Not all Raspberry's are created equal

January 13, 2013

I’m not an expert on the Raspberry Pi, I barely find time to use mine except for watching videos on our old cathode TV at home. But I do get a lot of people asking me whether they should buy one, this has recently become less about whether they want a cheap Linux computer as to why the Raspberry Pi should be the cheap Linux computer they buy.

After the huge success that the Raspberry Pi has enjoyed it was obvious that it wouldn’t be long until the cheaper “more” powerful clones would arrive. So now I found myself having the same old age argument of that specs shouldn’t be the bottom line when considering a purchase and never has this been more so than with the Raspberry Pi vs its competition.

I’m not going to give any examples of the competition as I don’t want to in anyway advertise an inferior product, there isn’t even any need to draw comparisons as the differences are at the fundamental level.

It’s really an apples and pears comparison, they’re designed and marketed to different crowds but as always people will think they can get a better deal without considering the trade-offs.

The following is a simple list of what I consider as advantages against the current competition:

  • The hardware of the Raspberry Pi is 100% open source. This is incredibly important, maybe not to an end user but it allows developers to get every last drop of performance out of the provided hardware. It also makes developers life a lot easier at porting software and operating systems to the hardware. We are already seeing the fruits of this with stable ports of XBMC, plan9 , ARCH, RISC OS and countless others.
  • It has complete GPIO pin out, again to the end user this may not be of a lot of interest (although I recommend it as a lot of fun can be had with such low-level hardware access), but what it allows is third parties to create add-ons for the Raspberry Pi. There already exists a prototyping board add-on prototyping board add-on and soon there will be an official HD camera add-on.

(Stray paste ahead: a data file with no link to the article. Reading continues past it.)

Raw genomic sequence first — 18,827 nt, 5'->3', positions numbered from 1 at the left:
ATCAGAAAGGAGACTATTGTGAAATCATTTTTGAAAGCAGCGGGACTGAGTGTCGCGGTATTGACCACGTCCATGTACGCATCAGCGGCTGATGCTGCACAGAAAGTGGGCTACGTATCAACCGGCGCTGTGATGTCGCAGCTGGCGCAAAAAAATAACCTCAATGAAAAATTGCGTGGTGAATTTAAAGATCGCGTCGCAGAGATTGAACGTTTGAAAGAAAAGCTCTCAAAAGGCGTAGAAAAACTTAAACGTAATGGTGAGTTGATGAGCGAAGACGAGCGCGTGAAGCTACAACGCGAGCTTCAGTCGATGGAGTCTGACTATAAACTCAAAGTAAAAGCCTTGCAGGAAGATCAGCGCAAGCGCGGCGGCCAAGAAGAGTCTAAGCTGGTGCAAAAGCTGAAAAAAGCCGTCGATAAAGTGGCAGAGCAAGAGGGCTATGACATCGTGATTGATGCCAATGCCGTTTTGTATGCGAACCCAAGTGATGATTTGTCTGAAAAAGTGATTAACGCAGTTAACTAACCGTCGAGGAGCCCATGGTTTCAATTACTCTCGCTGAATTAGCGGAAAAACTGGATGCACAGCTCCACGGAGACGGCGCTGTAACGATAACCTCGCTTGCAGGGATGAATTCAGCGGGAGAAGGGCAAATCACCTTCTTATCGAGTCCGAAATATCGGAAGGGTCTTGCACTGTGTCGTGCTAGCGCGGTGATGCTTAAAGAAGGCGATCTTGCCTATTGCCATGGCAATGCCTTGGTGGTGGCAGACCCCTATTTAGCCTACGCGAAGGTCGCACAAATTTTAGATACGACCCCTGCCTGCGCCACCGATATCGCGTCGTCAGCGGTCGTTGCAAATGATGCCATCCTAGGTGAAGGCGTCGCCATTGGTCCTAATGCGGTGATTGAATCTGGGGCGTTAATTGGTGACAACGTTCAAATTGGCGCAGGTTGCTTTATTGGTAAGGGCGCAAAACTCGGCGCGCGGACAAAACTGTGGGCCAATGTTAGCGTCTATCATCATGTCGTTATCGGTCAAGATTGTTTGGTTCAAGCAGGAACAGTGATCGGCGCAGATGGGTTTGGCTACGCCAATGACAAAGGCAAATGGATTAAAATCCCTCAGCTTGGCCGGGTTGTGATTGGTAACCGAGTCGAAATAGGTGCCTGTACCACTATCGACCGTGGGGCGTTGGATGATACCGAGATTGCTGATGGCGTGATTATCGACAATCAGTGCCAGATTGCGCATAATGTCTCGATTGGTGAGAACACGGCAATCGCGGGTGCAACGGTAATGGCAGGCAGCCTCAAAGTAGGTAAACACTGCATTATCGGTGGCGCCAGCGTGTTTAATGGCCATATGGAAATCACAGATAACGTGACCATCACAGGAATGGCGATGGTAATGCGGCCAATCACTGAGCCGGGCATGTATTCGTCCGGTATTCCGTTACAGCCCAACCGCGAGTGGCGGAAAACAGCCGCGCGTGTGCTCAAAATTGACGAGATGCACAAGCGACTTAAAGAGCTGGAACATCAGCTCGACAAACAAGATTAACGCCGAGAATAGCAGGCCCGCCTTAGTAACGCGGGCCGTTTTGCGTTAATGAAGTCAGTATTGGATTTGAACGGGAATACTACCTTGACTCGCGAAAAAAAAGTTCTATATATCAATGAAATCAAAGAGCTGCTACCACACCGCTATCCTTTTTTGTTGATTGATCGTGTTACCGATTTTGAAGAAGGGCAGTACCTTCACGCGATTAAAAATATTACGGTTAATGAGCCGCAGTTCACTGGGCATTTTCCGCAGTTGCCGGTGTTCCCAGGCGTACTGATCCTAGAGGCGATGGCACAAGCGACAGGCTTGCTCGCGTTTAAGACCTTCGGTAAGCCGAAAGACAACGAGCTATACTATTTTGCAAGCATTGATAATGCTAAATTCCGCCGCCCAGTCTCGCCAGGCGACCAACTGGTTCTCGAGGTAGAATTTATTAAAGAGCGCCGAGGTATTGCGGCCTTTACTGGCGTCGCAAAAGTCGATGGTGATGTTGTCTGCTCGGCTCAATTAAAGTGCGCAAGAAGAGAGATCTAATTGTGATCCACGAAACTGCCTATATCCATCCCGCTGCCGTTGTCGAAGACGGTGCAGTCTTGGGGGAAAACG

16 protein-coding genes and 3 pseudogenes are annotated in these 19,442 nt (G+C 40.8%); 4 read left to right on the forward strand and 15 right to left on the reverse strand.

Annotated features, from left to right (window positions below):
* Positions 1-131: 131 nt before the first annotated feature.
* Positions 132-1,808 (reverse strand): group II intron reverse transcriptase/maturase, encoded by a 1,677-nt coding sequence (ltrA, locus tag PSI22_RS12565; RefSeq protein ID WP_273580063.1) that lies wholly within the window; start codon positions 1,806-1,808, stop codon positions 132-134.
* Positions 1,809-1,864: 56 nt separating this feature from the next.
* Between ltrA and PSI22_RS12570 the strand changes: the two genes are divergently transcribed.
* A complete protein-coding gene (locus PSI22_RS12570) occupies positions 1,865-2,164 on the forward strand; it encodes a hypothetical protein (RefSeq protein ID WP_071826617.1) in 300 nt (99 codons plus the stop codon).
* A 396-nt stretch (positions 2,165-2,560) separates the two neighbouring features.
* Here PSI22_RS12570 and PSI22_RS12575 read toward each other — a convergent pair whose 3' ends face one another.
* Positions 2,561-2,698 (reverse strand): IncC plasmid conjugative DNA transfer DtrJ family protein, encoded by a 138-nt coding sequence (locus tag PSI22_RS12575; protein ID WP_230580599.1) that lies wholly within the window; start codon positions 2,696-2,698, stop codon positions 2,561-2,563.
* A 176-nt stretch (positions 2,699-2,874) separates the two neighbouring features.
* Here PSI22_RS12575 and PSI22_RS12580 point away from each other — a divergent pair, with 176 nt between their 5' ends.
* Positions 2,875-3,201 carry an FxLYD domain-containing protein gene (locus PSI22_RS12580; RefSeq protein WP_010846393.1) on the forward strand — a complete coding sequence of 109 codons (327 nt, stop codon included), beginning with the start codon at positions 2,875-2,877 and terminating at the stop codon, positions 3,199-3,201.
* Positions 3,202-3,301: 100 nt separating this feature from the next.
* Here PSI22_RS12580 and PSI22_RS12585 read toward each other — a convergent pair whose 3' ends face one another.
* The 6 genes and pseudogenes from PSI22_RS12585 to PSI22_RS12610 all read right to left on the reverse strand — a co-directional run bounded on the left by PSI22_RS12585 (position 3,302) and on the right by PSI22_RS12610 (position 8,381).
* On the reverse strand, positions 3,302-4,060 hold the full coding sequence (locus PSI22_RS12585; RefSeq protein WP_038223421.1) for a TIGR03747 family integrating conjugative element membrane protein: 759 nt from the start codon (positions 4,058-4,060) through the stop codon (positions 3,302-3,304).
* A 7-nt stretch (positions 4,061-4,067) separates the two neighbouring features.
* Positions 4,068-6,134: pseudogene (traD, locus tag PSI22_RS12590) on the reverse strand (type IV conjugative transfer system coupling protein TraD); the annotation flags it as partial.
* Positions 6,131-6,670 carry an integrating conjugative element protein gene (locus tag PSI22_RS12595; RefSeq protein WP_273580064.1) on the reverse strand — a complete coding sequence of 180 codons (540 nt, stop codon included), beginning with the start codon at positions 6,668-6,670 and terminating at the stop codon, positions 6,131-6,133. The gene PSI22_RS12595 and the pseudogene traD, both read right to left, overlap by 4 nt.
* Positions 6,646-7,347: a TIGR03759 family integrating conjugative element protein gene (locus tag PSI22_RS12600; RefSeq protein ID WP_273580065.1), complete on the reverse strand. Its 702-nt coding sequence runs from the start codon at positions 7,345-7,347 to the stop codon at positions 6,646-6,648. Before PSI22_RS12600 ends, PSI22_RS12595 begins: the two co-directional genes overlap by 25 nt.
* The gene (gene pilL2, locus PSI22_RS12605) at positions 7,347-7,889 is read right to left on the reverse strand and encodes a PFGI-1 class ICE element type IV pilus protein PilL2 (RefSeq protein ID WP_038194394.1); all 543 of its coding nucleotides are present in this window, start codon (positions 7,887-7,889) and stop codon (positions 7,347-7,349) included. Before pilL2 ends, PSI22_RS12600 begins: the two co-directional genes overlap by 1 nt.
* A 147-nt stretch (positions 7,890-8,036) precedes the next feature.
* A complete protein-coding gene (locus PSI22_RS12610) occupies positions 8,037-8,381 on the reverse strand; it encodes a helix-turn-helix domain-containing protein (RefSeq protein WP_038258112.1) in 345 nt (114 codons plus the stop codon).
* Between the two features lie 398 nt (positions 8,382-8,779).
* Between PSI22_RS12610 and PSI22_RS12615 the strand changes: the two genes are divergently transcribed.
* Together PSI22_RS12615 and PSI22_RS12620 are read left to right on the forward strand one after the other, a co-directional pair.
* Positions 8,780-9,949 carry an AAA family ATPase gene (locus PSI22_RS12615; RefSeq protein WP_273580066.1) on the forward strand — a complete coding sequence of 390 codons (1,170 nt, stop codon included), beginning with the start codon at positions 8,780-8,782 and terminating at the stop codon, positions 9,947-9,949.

• Power consumption: As a headless server running LAMP the power consumption of the Raspberry Pi can drop to a mere 0.3A, any USB phone charger is perfectly capable of running it, whereas most of the competition seems to consume on average 2A or more.
  • Connectivity: The Raspberry Pi has 2 USB ports, a 100Mb Ethernet port, HDMI port, audio-out jack and an RCA port. Most of the competition is missing the Ethernet port(You can use this to connect multiple Raspberry Pi together in order to scale performance ), have one USB port(you would need a hub just to be able to connect a keyboard and mouse), A micro HDMI port(less common and require a special adapter) and no separate audio out(you have to rely on HDMI for all audio connectivity).
  • And I’ve saved the best until last, Community, the most important thing any open source project can have, and the Raspberry Pi has one of the biggest and varied communities that is currently thriving. Every week a port of some ancient operating system or some new ingenious contraption with a Raspberry Pi at it’s core is unveiled. There are countless websites and forums where you can find out new things to try out and to find help in solving your problems. This is the beauty of everyone running the same hardware, there’s a larger percentage of the population dedicated to this specific device.

This list has been written considering that you are someone who knows they must have a Raspberry Pi but think a cheaper alternative will provide the same experience. Reaching the previous decision of knowing you can make use of a Raspberry Pi is an entirely different argument that I won’t go into.

If there’s any other advantages I’ve missed out or if you think I’ve unfairly represented the competition then please let me know in the comments.